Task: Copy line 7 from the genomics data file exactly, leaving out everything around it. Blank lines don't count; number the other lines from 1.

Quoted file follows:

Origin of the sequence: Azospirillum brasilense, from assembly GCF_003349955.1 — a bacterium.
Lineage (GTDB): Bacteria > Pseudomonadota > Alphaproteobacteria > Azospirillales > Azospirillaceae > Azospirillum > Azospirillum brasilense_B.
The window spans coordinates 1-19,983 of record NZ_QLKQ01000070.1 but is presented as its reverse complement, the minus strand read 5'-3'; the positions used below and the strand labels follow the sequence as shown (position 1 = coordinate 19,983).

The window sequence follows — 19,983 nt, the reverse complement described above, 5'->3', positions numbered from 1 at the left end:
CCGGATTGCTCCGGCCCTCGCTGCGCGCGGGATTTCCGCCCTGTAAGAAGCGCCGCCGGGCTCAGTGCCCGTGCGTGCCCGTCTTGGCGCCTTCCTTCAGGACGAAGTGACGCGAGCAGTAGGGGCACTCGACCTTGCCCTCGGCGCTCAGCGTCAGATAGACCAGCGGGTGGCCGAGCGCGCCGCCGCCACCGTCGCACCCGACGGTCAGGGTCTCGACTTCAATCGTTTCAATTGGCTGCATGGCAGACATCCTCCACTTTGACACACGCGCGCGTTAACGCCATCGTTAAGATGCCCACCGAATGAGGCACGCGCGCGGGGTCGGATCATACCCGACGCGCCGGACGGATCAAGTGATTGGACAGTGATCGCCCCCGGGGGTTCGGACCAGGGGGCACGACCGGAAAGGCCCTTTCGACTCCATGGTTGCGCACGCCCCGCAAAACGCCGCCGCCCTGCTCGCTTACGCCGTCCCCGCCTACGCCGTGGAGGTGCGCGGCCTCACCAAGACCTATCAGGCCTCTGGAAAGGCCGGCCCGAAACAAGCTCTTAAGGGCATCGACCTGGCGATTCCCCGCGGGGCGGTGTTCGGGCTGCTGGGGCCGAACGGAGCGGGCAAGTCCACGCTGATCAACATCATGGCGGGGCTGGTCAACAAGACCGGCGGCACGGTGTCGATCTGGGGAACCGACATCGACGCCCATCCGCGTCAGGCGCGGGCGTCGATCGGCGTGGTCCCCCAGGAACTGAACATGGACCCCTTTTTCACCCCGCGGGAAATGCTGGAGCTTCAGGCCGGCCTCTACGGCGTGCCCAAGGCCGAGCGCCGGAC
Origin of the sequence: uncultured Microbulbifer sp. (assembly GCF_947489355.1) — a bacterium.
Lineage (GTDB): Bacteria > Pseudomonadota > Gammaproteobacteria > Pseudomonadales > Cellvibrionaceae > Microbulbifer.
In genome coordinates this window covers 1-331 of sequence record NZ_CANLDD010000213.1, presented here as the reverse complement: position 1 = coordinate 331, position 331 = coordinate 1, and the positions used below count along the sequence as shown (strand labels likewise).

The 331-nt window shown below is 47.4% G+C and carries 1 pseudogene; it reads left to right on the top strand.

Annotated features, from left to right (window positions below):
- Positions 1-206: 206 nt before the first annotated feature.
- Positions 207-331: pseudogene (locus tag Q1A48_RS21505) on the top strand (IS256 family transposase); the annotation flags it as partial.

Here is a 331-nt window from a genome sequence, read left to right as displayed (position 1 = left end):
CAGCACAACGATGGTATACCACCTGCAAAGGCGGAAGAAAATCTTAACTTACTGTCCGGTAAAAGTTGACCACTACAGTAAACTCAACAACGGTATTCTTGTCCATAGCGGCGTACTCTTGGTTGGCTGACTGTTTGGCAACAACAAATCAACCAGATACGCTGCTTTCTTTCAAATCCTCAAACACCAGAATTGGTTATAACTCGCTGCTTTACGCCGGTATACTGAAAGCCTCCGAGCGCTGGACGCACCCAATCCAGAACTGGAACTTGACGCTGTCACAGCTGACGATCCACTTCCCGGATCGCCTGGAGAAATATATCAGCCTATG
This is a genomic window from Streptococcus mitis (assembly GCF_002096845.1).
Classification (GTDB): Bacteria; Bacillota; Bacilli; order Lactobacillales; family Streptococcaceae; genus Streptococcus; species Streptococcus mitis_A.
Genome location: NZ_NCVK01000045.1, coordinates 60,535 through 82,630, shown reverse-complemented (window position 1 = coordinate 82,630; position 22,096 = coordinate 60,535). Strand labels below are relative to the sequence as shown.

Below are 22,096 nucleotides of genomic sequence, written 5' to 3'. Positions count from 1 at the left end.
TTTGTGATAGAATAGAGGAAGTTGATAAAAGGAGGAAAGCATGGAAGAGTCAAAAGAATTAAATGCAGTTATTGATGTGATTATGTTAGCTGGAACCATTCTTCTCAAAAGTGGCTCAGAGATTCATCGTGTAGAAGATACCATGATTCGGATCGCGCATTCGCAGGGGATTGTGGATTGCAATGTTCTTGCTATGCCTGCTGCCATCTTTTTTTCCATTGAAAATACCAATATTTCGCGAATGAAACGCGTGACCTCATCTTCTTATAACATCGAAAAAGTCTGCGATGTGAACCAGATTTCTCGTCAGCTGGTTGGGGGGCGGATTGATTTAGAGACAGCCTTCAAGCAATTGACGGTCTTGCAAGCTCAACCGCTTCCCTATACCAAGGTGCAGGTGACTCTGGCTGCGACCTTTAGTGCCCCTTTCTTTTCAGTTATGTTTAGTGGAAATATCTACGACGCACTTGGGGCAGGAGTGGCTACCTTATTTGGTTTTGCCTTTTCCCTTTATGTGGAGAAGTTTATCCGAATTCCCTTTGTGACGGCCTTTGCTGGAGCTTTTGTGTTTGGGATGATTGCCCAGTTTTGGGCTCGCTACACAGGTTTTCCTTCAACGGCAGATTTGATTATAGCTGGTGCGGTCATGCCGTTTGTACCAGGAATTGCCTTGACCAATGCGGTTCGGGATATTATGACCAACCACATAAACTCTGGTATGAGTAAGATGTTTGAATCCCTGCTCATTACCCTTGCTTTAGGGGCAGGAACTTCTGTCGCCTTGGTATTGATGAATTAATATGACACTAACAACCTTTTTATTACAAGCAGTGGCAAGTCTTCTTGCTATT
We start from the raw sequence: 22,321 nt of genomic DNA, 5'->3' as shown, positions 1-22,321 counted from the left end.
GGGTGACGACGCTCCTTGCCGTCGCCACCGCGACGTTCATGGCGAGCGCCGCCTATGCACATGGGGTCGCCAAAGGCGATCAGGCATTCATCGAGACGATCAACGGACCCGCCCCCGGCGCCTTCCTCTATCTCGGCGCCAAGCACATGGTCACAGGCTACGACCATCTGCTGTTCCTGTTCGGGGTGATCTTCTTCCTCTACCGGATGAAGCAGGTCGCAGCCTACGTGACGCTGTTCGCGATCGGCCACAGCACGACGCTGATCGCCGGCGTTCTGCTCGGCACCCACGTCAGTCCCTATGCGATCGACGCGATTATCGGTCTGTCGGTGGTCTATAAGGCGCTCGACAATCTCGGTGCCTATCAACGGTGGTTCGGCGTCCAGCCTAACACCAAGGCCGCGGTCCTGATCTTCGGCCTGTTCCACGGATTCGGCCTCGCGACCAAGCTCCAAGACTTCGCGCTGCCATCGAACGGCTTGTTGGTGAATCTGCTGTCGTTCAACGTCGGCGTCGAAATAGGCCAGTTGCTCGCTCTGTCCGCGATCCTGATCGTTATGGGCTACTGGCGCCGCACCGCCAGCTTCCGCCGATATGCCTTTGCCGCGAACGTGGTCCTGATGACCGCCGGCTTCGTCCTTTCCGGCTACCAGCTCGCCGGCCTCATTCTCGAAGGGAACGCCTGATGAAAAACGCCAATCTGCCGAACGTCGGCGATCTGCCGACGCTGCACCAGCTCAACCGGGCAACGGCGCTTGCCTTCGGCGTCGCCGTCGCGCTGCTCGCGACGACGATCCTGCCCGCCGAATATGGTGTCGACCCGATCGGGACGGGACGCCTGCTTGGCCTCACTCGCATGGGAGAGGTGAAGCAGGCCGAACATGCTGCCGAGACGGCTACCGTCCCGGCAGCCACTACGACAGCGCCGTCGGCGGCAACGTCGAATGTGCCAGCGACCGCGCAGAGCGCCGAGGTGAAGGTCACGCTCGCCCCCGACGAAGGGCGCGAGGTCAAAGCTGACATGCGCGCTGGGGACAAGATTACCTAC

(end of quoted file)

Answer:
Lineage (GTDB): Bacteria > Pseudomonadota > Gammaproteobacteria > Pseudomonadales > Cellvibrionaceae > Microbulbifer.